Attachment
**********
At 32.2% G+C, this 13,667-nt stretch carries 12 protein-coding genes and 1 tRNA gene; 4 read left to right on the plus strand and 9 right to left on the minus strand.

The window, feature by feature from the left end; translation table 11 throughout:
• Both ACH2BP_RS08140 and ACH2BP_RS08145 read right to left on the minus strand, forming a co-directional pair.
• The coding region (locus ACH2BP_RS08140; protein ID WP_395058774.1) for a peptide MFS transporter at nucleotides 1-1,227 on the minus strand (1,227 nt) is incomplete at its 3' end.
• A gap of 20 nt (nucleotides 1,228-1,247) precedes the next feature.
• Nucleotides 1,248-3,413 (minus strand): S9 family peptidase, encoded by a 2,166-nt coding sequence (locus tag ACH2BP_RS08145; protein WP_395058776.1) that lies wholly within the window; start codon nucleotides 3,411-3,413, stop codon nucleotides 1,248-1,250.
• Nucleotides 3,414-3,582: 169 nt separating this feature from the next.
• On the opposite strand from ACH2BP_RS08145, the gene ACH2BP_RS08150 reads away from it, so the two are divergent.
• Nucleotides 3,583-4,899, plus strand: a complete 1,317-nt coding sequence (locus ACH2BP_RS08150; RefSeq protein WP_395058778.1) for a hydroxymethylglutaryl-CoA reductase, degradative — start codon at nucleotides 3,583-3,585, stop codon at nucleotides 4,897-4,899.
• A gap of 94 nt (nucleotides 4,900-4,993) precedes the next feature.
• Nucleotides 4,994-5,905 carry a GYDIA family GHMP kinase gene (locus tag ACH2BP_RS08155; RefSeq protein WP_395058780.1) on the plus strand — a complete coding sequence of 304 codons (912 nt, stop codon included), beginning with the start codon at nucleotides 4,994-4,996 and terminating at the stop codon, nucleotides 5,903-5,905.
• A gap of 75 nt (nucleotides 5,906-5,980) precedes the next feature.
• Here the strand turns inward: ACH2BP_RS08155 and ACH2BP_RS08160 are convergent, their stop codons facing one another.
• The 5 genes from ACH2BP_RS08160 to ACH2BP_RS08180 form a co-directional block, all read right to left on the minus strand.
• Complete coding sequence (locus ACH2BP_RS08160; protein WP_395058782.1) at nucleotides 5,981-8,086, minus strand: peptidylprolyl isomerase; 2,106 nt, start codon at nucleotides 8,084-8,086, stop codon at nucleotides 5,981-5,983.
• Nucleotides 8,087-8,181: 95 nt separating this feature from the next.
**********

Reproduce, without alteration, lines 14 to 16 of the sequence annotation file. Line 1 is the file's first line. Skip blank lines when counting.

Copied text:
• The 5 genes from ACH2BP_RS08160 to ACH2BP_RS08180 form a co-directional block, all read right to left on the minus strand.
• Complete coding sequence (locus ACH2BP_RS08160; protein WP_395058782.1) at nucleotides 5,981-8,086, minus strand: peptidylprolyl isomerase; 2,106 nt, start codon at nucleotides 8,084-8,086, stop codon at nucleotides 5,981-5,983.
• Nucleotides 8,087-8,181: 95 nt separating this feature from the next.